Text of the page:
The Prayer Project

Prayer as Practice from the Institute for Jewish Spirituality

The Prayer Project is designed to help Jews explore prayer as spiritual practice: something we engage in with specific aims, forms, and techniques to cultivate our conscious connection with God. 

Many Jews think about other practices such as meditation, yoga and Tikkun Middot, as spiritual disciplines. But prayer is more often regarded either as something that happens spontaneously without forethought, or as something encoded in “services” which one simply and passively “attends.”

Most Jewish teaching about prayer is precisely that: teaching about prayer! One may learn the history of how the Jewish prayer book was compiled or specifics about the meaning of certain prayers themselves. One may also learn prayerbook Hebrew to be able to say the words of the prayers, along with synagogue etiquette (when to stand, sit, cover the eyes, etc.), all of which is certainly important and may help one engage in external acts of prayer.

But what of the inner dimensions? What about learning how to train the mind and heart to engage in the inner experience of prayer itself and to allow it to deepen moment by moment as it unfolds in the mind, heart, body and spirit? For such training, one needs an expert teacher, clear instructions, dedication to regular practice, and a community of fellow practitioners for support, inspiration, and insight.

Toward this end we have developed month-long intensives featuring video instruction and on-line discussion (with an optional, live, small-group, weekly processing call with the instructor). Each intensive focuses on one particular prayer modality, such as: chant; traditional, prayer book-based Jewish prayer; contemplative prayer; and, engagement with psalms.

The Prayer Project: Overview


The Prayer Project consists of eight 30-day prayer intensive modules:

  1. Contemplative Jewish Prayer: Presence, Intention, and Surrender
  2. Sacred Hebrew Chant: Healing the Spirit, Transforming the Mind, Deepening Love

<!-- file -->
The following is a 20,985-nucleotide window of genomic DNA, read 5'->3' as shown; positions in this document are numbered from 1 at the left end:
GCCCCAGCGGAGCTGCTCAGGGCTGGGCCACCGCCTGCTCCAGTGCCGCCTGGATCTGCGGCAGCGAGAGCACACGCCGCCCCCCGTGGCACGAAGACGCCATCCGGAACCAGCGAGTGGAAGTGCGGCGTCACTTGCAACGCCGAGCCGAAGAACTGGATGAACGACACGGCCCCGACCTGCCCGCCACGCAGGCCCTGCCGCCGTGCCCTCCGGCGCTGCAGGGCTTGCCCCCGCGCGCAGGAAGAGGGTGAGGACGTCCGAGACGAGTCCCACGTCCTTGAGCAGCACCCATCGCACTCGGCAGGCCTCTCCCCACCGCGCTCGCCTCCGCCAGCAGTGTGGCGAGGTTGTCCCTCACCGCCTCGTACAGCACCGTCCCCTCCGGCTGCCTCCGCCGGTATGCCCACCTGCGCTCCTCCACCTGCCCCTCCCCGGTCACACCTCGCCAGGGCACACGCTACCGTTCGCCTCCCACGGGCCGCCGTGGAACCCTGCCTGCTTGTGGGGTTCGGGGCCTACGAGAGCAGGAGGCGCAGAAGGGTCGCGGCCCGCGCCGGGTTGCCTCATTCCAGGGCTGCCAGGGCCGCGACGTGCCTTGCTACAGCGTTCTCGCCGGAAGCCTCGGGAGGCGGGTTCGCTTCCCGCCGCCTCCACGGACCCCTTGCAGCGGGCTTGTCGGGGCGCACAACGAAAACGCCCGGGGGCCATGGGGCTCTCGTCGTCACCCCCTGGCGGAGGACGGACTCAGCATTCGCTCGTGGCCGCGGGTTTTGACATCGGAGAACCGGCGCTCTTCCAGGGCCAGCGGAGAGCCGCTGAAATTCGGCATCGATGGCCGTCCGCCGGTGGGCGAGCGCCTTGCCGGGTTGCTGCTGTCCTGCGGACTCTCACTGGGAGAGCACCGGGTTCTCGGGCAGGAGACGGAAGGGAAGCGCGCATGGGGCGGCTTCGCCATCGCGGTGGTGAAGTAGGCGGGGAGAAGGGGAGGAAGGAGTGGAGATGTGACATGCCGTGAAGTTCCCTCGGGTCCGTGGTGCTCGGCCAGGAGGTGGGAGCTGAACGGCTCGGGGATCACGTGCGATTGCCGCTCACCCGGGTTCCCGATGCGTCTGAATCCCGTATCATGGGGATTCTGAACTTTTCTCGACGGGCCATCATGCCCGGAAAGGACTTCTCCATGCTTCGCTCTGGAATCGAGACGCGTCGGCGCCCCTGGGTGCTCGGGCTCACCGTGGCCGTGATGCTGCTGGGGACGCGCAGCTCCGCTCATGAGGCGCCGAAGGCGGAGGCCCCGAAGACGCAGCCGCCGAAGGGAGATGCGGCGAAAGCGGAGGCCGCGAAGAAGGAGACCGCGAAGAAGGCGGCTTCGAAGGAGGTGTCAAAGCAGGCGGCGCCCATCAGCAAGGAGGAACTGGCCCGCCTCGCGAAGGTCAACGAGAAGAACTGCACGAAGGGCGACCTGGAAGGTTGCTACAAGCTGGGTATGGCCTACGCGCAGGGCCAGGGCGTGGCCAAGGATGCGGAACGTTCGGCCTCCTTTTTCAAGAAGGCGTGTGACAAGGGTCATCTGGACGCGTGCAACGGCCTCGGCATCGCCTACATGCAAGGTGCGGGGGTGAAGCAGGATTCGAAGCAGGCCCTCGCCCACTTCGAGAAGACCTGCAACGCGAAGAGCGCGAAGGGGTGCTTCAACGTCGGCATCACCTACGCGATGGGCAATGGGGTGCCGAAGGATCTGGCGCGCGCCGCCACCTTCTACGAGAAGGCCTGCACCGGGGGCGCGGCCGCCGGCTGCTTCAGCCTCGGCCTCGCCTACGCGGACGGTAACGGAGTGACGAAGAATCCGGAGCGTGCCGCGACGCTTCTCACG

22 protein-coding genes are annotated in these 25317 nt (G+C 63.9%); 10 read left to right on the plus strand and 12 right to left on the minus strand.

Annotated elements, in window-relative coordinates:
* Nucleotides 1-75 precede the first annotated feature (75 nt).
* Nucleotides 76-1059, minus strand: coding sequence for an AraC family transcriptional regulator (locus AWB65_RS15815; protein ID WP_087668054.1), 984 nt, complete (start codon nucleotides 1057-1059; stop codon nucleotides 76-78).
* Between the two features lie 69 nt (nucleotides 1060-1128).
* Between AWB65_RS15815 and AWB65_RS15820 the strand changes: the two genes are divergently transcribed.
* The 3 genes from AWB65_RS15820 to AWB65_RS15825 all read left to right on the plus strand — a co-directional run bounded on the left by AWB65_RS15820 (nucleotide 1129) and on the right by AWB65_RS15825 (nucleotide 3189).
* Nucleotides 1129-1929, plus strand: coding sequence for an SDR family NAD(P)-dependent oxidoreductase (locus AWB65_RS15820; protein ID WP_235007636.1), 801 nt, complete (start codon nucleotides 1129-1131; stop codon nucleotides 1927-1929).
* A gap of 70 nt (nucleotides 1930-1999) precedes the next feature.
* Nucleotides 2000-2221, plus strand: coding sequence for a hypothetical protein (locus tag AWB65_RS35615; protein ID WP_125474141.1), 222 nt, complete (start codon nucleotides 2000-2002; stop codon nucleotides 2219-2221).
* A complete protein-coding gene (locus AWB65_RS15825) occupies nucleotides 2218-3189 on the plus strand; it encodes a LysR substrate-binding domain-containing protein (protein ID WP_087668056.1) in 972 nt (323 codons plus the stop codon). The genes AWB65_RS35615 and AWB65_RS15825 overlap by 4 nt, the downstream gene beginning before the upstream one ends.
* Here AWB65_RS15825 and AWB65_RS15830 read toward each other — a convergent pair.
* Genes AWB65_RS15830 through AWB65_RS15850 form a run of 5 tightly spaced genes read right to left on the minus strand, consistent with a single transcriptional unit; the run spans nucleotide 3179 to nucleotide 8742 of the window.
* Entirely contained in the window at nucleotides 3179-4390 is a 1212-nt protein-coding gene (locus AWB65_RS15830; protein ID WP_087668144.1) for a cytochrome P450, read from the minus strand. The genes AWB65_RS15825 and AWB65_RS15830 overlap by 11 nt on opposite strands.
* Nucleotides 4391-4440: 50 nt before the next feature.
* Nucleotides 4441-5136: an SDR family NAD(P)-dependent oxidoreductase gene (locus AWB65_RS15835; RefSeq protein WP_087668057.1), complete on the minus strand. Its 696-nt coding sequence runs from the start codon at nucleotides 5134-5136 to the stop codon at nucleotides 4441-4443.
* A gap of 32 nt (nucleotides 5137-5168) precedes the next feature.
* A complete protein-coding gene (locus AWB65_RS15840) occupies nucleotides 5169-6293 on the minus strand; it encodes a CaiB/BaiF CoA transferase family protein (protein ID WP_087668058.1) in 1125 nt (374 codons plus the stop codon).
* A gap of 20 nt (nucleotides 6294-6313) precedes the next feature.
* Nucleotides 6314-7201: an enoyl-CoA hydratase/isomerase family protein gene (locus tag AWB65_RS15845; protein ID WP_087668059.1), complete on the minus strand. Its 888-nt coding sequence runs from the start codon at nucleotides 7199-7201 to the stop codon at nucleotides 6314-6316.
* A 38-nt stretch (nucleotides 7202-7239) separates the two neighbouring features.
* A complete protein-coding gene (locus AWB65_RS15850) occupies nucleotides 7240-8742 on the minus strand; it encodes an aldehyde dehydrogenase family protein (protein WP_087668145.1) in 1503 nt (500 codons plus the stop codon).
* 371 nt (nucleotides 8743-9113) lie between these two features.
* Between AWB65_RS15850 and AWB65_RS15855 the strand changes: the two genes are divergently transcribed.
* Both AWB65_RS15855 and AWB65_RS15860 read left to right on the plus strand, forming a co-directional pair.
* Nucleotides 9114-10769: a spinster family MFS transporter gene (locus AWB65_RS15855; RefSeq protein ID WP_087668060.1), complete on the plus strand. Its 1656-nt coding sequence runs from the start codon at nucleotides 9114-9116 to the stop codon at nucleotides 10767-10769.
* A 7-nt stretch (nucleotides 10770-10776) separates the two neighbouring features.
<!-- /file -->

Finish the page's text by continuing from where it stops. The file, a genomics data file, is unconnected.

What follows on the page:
3. Hitbodedut: Cultivating Spontaneous Conversations with God
  4. Jewish Liturgical Prayer: Finding our Authentic Service
  5. Receiving and Extending Love: Jewish Prayer through Meditation
  6. Liberating the Voice: Niggun as Authentic Prayer
  7. From My Flesh, I See God: Embodying the Amidah
  8. Praying In, and With, the Natural World

These 30-day prayer intensives are designed to help you focus on cultivating a specific modality of prayer practice. Each Sunday, you will receive an email with a half-hour video teaching, recorded by one of our master teachers. These video teachings accompany a written lesson, which may include links to Jewish texts, secular writings, poems, music, videos, and other references to supplement your learning. You can choose the best time in your schedule to watch the half-hour video teaching and read the written lesson, as well as to log onto the community forums to post your questions and reflections. Throughout the week, you will receive daily emails, which will encourage you to keep up with your own internal work with twenty to thirty minutes of daily practice.

As an optional supplement to the course, you may also choose to participate in a weekly processing group with your instructor. These groups are available on a first-come, first-serve basis for an additional fee of $75. They offer the opportunity to engage with your teacher and other participants in a “live” environment, using Zoom video conferencing technology.

Month-Long Prayer Intensive Module: $100
Month-Long Prayer Intensive Module Plus Weekly Live Processing Group: $175

Interested in bringing a Prayer Project module to your community? Contact Nancy Flam:

Upcoming Online Prayer Project Intensives

Liturgical Prayer: Discovering Our Own Authentic Service